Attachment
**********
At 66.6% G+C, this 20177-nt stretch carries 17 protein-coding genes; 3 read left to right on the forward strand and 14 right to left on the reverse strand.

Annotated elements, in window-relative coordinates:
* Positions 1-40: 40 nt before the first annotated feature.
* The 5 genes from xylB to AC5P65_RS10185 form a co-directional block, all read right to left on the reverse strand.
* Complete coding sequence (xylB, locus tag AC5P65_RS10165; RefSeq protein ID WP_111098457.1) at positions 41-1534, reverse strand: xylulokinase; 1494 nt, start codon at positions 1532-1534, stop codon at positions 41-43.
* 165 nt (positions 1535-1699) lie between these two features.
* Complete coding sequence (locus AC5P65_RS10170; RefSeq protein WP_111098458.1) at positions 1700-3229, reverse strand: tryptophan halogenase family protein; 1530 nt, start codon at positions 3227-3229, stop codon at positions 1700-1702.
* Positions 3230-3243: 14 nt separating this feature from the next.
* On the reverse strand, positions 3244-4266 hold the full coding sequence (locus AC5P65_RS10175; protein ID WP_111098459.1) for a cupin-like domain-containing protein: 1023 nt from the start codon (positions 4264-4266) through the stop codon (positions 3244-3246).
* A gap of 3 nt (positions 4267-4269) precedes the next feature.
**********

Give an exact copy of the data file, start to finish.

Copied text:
At 66.6% G+C, this 20177-nt stretch carries 17 protein-coding genes; 3 read left to right on the forward strand and 14 right to left on the reverse strand.

Annotated elements, in window-relative coordinates:
* Positions 1-40: 40 nt before the first annotated feature.
* The 5 genes from xylB to AC5P65_RS10185 form a co-directional block, all read right to left on the reverse strand.
* Complete coding sequence (xylB, locus tag AC5P65_RS10165; RefSeq protein ID WP_111098457.1) at positions 41-1534, reverse strand: xylulokinase; 1494 nt, start codon at positions 1532-1534, stop codon at positions 41-43.
* 165 nt (positions 1535-1699) lie between these two features.
* Complete coding sequence (locus AC5P65_RS10170; RefSeq protein WP_111098458.1) at positions 1700-3229, reverse strand: tryptophan halogenase family protein; 1530 nt, start codon at positions 3227-3229, stop codon at positions 1700-1702.
* Positions 3230-3243: 14 nt separating this feature from the next.
* On the reverse strand, positions 3244-4266 hold the full coding sequence (locus AC5P65_RS10175; protein ID WP_111098459.1) for a cupin-like domain-containing protein: 1023 nt from the start codon (positions 4264-4266) through the stop codon (positions 3244-3246).
* A gap of 3 nt (positions 4267-4269) precedes the next feature.